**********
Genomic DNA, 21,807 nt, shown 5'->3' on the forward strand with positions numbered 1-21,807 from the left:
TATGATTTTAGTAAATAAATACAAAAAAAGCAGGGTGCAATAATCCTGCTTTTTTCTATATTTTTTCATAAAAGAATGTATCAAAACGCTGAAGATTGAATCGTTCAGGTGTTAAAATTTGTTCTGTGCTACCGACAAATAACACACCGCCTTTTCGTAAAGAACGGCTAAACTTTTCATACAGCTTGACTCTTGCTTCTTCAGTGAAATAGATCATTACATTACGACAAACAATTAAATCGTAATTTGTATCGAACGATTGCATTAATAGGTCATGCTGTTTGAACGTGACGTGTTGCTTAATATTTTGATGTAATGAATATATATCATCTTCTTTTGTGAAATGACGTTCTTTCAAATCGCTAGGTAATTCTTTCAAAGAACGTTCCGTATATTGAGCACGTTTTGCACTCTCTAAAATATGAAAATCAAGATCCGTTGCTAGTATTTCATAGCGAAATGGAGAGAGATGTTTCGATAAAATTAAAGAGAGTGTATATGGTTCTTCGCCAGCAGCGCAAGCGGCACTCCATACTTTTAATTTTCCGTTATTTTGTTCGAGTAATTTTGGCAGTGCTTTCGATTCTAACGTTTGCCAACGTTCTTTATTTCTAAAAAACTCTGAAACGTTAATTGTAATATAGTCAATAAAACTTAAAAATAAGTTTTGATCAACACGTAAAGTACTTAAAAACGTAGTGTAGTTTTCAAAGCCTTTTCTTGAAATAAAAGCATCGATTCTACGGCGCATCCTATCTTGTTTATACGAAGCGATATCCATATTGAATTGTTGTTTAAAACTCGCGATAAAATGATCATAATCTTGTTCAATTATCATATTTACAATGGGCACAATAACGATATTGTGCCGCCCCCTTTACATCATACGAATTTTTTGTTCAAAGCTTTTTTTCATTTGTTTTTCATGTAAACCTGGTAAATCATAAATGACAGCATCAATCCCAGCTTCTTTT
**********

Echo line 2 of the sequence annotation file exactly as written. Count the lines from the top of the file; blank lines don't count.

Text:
TATGATTTTAGTAAATAAATACAAAAAAAGCAGGGTGCAATAATCCTGCTTTTTTCTATATTTTTTCATAAAAGAATGTATCAAAACGCTGAAGATTGAATCGTTCAGGTGTTAAAATTTGTTCTGTGCTACCGACAAATAACACACCGCCTTTTCGTAAAGAACGGCTAAACTTTTCATACAGCTTGACTCTTGCTTCTTCAGTGAAATAGATCATTACATTACGACAAACAATTAAATCGTAATTTGTATCGAACGATTGCATTAATAGGTCATGCTGTTTGAACGTGACGTGTTGCTTAATATTTTGATGTAATGAATATATATCATCTTCTTTTGTGAAATGACGTTCTTTCAAATCGCTAGGTAATTCTTTCAAAGAACGTTCCGTATATTGAGCACGTTTTGCACTCTCTAAAATATGAAAATCAAGATCCGTTGCTAGTATTTCATAGCGAAATGGAGAGAGATGTTTCGATAAAATTAAAGAGAGTGTATATGGTTCTTCGCCAGCAGCGCAAGCGGCACTCCATACTTTTAATTTTCCGTTATTTTGTTCGAGTAATTTTGGCAGTGCTTTCGATTCTAACGTTTGCCAACGTTCTTTATTTCTAAAAAACTCTGAAACGTTAATTGTAATATAGTCAATAAAACTTAAAAATAAGTTTTGATCAACACGTAAAGTACTTAAAAACGTAGTGTAGTTTTCAAAGCCTTTTCTTGAAATAAAAGCATCGATTCTACGGCGCATCCTATCTTGTTTATACGAAGCGATATCCATATTGAATTGTTGTTTAAAACTCGCGATAAAATGATCATAATCTTGTTCAATTATCATATTTACAATGGGCACAATAACGATATTGTGCCGCCCCCTTTACATCATACGAATTTTTTGTTCAAAGCTTTTTTTCATTTGTTTTTCATGTAAACCTGGTAAATCATAAATGACAGCATCAATCCCAGCTTCTTTT